Representation & Reality by Language (How to make a home quantum computer)

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Reality as if is doubled in relation to language
We will model this doubling by two Turing machines (i.e. by usual computers) in a kind of “dialog”: the one for reality, the other for its image in language
The two ones have to reach the state of equilibrium to each other
At last, one can demonstrate that the pair of them is equivalent to a quantum computer
One can construct a model of two independent Turing machines allowing of a series of relevant interpretations:
Language
Quantum computer
Representation and metaphor
Reality and ontology
In turn that model is based on the concepts of choice and information

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Representation & Reality by Language (How to make a home quantum computer)

  1. 1. How to make a home quantum computer
  2. 2. • Bulgarian Academy of Science: Institute for the Study of Societies and Knowledge: Dept. of Logical Systems and Models vasildinev@gmail.com 16:45 - 17:15, June 27th , University of Istanbul, Room “C” 5th Congress in Universal Logic, University of Istanbul, Turkey, 25-30 June 2015
  3. 3. eality as if is doubled in relation to language e will model this doubling by two Turing machines (i.e. by usual computers) in a kind of “dialog”: the one for reality, the other for its image in language he two ones have to reach the state of equilibrium to each other t last, one can demonstrate that the pair of them is equivalent to a quantum computer
  4. 4. he one counterpart of reality is within the language as the representation of the other counterpart of reality being outside the language and existing by itself hey are represented as two Turing machines ny state of the pair of them is a value of information hen they turn out to be in one and the same state at last: that information is minimal and equal to entropy urthermore, this is the state of equilibrium for the difference between the states of the two computers converges to zero
  5. 5. oth representation and metaphor are called to support the correspondence between the two twins as an “image and simile” epresentation being an “image” means that the computers are absolutely independent of each other, or “orthogonal to each other”. etaphor being a “simile” means that is not the case: the computers are partly dependent on each other and thus non-orthogonal to each other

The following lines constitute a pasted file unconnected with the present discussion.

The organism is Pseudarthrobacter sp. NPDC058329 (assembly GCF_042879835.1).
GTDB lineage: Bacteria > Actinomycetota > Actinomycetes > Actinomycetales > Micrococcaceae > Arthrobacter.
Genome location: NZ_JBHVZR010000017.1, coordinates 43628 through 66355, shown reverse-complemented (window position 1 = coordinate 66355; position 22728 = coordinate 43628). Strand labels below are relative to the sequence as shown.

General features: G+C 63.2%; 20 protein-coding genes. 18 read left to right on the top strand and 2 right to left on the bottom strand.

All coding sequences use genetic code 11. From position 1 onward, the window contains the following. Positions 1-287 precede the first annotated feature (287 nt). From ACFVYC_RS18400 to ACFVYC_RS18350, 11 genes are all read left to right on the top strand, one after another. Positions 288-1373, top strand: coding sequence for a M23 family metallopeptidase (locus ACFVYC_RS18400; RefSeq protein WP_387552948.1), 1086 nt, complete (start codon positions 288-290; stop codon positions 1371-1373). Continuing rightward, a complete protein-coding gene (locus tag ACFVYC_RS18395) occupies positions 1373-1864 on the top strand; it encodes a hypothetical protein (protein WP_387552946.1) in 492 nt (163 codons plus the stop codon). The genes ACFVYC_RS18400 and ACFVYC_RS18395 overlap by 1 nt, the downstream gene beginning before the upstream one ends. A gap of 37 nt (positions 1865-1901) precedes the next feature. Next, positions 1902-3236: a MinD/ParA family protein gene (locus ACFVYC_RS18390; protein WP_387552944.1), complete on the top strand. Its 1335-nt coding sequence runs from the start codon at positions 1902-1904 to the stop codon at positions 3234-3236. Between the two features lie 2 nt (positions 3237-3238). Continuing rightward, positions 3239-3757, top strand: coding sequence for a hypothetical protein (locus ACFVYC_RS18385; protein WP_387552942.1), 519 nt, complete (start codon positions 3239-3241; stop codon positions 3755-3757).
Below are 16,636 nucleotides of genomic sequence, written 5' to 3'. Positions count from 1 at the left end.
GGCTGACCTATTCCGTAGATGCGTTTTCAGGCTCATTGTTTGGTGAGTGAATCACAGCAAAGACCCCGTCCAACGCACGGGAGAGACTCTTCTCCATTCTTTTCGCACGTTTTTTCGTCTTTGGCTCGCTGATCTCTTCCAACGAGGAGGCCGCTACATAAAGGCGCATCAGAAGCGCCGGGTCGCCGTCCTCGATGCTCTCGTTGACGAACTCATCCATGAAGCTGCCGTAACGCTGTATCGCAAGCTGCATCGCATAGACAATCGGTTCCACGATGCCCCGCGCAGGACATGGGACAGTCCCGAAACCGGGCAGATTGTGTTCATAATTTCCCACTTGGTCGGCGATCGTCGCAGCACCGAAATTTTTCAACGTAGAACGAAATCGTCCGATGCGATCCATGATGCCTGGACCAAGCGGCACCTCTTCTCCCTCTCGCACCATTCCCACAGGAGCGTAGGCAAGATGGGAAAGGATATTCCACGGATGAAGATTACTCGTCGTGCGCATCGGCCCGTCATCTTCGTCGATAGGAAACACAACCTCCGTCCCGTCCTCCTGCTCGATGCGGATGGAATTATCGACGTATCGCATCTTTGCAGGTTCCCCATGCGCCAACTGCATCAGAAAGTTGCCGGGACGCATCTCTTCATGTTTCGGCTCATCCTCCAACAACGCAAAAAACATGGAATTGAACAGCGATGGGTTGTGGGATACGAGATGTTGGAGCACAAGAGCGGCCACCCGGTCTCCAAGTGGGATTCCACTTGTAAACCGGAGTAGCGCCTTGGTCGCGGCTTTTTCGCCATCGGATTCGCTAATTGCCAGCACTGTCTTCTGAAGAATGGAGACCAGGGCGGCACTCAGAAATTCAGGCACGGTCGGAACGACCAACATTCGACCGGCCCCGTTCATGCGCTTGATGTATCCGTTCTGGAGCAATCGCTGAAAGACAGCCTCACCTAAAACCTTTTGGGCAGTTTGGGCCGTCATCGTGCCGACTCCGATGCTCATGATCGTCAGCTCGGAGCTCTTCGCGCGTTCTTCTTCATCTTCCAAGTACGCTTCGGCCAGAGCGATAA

6. 6. he mechanism of that correspondence and its formal conditions are investigated as a formal and ontological model of language ne can use the metaphor that reality and its image in language “speak to each other” in a dialog in order to “agree with each other” eality is just the state of “agreement”, which is modeled by the state of equilibrium of the two computers
  7. 7. anguage is modeled by reducing to any infinite countable set (A) of its units of meaning, either words or propositions, or whatever others hat language is furthermore modeled in the computers in a few steps: he units of meaning are reduced to the minimal possible ones, bits he infinite countable set is modeled by the independence of the same pair of each other: So infinity is represented by its “gap” to finiteness just a second dimension ...
  8. 8. hat infinite countable model of language includes all possible meanings, which can be ever expressed rather than the existing till now, which would always a finite set his corresponds to the independence, the “gap” between the computers, which can be overcome by each of them only in an infinite set of working steps determining the value either “0” or “1” for each cell of an infinite “tape” owever, the tandem of both, i.e. in dialog can overcome that gap in finite set of steps
  9. 9. he external twin of reality is introduced by another set (𝐵) such that its intersection with the above set of language to be empty he union of them (𝐶 = 𝐴 ∪ 𝐵) exists always so that a one-to-one mapping (𝑓: 𝐶 ↔ 𝐴) should exist under the condition of the axiom of choice he mapping (𝑓) produces an image (𝐵 (𝑓)) of the latter set (𝐵) within the former set (𝐴). hat image (𝐵 (𝑓)) serves as the other twin of reality to model the reality within the language as the exact representation of that reality out of language (modeled as the set 𝐵)
  10. 10. One designates the image of B into A through f by “B(f)” so that B(f) is a true subset of A Defining : 𝑨 ∪ 𝑩 (𝟏:𝟏)
  11. 11. n the model, the necessity and sufficient condition of that representation between reality both within and out of the language is just the axiom of choice ndeed one needs only two well-ordered infinite series equivalent to the axiom of choice by the meditation of the so-called well-ordering theorem (or “principle”) he pair of the two Turing machines though each of them being finite can represent effectively the two infinite series by the relation of independence to each other